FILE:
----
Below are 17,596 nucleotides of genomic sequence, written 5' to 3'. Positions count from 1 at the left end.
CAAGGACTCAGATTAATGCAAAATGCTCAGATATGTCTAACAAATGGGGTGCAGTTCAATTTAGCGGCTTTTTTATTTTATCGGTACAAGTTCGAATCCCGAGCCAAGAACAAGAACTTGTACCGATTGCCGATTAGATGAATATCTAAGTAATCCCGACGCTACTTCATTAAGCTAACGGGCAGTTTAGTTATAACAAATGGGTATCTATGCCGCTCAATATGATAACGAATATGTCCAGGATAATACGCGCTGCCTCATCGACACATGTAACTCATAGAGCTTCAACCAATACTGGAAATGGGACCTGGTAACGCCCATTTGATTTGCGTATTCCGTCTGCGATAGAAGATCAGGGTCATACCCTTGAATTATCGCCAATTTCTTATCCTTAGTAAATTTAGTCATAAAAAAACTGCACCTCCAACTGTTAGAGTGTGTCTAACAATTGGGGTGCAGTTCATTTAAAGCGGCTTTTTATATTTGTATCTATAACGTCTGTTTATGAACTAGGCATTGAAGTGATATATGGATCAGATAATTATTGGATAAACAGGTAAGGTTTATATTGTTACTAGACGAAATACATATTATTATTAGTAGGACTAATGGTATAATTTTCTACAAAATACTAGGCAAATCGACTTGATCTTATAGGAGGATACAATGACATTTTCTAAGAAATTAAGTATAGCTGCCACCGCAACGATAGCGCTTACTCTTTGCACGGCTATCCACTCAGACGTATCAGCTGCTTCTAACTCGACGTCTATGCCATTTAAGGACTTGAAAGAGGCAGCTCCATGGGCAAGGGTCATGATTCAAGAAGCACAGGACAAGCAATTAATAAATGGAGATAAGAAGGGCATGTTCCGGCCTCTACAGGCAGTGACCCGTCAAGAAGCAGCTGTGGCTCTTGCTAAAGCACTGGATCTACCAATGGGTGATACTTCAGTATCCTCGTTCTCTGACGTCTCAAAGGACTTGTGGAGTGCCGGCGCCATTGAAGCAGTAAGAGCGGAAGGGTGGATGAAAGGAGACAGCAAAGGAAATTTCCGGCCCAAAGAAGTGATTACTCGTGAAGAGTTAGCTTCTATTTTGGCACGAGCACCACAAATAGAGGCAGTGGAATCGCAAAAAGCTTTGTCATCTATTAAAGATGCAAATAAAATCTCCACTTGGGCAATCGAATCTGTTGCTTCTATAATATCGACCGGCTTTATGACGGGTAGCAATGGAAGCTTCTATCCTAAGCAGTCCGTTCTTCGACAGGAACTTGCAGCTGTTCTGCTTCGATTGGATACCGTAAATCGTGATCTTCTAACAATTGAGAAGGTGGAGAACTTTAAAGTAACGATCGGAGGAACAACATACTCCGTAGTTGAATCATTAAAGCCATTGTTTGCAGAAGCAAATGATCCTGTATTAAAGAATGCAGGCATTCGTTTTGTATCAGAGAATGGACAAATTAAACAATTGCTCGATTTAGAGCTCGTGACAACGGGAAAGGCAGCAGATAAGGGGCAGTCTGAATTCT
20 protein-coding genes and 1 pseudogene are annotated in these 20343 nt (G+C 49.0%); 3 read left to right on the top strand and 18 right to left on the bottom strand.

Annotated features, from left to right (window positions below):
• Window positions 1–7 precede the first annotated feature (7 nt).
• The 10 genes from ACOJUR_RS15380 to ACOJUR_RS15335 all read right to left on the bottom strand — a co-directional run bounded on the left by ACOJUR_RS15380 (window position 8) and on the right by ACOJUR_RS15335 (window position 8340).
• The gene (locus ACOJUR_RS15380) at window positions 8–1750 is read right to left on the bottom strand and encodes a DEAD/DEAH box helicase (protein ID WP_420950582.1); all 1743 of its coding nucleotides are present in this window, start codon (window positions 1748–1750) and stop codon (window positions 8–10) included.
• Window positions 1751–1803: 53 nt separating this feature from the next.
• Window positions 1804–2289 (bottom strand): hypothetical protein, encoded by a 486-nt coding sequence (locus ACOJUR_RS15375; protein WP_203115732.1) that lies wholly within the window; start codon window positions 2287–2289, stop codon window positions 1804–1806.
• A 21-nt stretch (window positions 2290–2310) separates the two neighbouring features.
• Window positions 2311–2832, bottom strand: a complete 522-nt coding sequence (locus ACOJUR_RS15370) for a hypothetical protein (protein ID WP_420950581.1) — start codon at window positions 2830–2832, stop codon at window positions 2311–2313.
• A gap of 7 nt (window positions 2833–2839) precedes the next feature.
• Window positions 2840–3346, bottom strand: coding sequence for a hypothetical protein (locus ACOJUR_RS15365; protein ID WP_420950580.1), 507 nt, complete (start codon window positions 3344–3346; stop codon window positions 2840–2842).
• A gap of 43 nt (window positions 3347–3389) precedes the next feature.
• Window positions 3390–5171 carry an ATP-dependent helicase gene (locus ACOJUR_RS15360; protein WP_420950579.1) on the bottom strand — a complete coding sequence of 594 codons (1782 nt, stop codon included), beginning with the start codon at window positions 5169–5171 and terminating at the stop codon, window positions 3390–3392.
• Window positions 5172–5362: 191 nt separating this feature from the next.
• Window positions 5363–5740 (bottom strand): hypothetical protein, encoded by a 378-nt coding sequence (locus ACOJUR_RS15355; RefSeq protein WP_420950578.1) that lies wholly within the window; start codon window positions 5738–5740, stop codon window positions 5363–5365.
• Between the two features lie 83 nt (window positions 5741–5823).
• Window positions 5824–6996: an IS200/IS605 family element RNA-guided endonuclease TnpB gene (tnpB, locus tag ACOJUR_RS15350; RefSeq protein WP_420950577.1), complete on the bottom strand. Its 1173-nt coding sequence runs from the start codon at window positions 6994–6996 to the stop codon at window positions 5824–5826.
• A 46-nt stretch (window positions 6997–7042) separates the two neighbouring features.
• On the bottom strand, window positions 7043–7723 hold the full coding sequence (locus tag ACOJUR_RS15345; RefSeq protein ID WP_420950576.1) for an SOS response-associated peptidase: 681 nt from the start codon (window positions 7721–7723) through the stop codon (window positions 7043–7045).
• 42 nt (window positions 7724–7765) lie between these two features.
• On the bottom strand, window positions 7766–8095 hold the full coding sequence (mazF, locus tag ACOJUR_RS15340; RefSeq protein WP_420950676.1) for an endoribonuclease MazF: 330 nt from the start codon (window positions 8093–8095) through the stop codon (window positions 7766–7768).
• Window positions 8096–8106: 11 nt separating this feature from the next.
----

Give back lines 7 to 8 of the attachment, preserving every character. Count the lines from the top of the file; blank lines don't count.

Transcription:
• The gene (locus ACOJUR_RS15380) at window positions 8–1750 is read right to left on the bottom strand and encodes a DEAD/DEAH box helicase (protein ID WP_420950582.1); all 1743 of its coding nucleotides are present in this window, start codon (window positions 1748–1750) and stop codon (window positions 8–10) included.
• Window positions 1751–1803: 53 nt separating this feature from the next.